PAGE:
Originally published on KDHX.org
Nikki Lane‘s newest record, “All or Nothin’,” isn’t just an album title. It’s a statement of character: you either like her or you don’t. You take her as she is, or you don’t get anything at all.
It’s a boldly understated rallying cry for the newest alt-country heroine, who performed a concise set of songs from her new album for KDHX. Already receiving high praise from Rolling Stone and NPR, Lane seems poised for the indie-country spotlight, aiming to take the genre to new heights and new audiences.
She’s a dark haired bombshell, with a Carolina-tinged southern twang in her voice, a sort of huskier sounding Loretta Lynn or a less rockabilly-inspired Wanda Jackson. Released on New West Records and produced by Black Keys’ bandleader Dan Auerbach in his Nashville based studio, the new album features twang-laden, traditional country songs from a new fresh personality that are sure to become future classics of the genre.
Each of these songs tells its own unique, individual story. But it’s interesting to note that the collection also maintains an overall narrative when analyzed in sequential order.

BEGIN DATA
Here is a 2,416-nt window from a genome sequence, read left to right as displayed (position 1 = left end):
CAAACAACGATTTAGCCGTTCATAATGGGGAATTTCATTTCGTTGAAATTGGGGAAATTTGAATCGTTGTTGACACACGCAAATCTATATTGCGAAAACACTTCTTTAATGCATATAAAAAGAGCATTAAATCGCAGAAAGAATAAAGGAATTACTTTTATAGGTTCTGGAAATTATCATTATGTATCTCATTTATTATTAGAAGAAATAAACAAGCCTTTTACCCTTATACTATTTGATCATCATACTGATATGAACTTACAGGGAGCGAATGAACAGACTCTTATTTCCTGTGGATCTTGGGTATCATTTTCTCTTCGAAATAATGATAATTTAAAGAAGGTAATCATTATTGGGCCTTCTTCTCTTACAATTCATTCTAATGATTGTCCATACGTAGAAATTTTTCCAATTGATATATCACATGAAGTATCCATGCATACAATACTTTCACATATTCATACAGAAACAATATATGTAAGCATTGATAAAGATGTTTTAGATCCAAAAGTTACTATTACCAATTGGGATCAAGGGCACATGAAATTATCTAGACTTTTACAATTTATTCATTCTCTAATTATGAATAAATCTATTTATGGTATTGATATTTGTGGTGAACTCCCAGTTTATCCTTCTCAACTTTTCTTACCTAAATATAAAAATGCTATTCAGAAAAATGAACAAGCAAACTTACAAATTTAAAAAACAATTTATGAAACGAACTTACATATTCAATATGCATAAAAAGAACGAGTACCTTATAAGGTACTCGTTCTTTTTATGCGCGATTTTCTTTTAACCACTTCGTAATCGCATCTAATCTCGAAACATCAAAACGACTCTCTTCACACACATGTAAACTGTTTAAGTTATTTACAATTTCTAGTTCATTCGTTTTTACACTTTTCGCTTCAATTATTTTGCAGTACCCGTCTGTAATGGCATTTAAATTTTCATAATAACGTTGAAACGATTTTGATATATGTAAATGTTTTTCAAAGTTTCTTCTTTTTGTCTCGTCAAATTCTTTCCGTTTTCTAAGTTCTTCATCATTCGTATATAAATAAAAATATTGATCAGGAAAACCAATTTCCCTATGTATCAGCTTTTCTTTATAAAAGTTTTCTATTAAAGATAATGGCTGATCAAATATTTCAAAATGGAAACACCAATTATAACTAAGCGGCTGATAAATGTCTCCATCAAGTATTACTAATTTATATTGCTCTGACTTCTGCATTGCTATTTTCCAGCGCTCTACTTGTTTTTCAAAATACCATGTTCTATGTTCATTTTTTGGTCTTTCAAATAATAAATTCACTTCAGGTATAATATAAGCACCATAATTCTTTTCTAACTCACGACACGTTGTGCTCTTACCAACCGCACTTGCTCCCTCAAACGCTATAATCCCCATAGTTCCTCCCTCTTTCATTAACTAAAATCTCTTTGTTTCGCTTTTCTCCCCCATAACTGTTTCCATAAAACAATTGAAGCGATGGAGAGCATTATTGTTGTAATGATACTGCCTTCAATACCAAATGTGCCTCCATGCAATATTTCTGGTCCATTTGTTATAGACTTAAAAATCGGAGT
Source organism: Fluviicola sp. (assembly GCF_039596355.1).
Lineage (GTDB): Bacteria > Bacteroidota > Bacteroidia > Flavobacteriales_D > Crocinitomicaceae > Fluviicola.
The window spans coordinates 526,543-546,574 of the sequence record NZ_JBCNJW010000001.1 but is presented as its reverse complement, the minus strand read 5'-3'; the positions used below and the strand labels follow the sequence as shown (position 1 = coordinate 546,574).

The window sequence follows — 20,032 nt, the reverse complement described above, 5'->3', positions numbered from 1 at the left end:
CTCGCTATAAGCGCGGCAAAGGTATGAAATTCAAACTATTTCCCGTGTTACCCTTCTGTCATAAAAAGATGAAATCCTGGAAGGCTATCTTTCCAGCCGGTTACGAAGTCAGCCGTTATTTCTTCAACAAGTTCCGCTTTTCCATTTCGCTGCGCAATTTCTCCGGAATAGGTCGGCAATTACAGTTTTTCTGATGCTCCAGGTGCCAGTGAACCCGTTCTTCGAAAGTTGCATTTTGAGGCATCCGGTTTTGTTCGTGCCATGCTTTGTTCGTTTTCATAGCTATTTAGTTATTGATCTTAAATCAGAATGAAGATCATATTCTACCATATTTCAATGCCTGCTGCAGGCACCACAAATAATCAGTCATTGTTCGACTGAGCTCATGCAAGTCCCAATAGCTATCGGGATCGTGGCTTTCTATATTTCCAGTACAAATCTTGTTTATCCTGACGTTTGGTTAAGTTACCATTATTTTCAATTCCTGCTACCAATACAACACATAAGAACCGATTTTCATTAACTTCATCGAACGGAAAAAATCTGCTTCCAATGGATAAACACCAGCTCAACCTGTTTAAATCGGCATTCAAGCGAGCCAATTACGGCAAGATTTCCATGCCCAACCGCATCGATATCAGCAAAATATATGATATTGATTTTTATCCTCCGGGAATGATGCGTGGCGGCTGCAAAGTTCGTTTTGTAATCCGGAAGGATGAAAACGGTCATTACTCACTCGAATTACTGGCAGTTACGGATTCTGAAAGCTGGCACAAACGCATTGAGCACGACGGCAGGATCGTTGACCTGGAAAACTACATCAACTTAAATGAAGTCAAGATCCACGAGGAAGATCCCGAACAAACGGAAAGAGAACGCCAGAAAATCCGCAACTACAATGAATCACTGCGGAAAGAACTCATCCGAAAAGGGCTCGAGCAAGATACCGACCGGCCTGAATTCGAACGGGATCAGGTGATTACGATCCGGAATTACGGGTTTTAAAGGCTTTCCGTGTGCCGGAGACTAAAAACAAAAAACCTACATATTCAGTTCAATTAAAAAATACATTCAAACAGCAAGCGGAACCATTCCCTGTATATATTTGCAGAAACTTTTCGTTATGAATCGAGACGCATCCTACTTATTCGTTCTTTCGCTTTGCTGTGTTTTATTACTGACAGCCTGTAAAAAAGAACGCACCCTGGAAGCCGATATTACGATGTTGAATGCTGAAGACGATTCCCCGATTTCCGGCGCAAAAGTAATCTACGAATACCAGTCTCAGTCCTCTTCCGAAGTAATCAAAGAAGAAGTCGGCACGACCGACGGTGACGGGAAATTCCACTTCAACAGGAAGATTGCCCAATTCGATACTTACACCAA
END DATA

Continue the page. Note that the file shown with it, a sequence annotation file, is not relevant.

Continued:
The first track, “Good Man,” is a pedal-steel heavy ode to imperfect country romance, a love letter to a partner who isn’t being a good man by not being good enough to his woman. Calling for her lover to take more consideration, rather than calling it quits right away, she sings, “How can I be the one who cries for you / unless you love me true?”
In “Man Up,” a similar plea is made, although it has been taken up a notch and becomes less of a love letter and more of a letter of eviction. “I’m gonna have to be the one who acts tough,” she sings, giving the signal that decision are about to be made.
“Wild One” seems to solidify the end of that relationship and it is critical to denote Lane’s smooth nonchalance at the deterioration. She croons, “You’re a long shot / And honey you’re way out of line.” It’s the honest, albeit heartbreaking, acceptance of a time come to an end, learning to let go of the things you cannot change.
But she doesn’t waste any time fawning over her broken love, before breaking into her hit single, “Right Time.” It feels so contagiously rebellious to hear her sing, “It’s always the right time to do the wrong thing.” It’s such a phrase repeated by many in music, but few have had the ability to phrase it as eloquently, and she somehow makes you want to do the wrong thing with her. Nikki Lane is giving it her all, and proving she’s got much more on the way.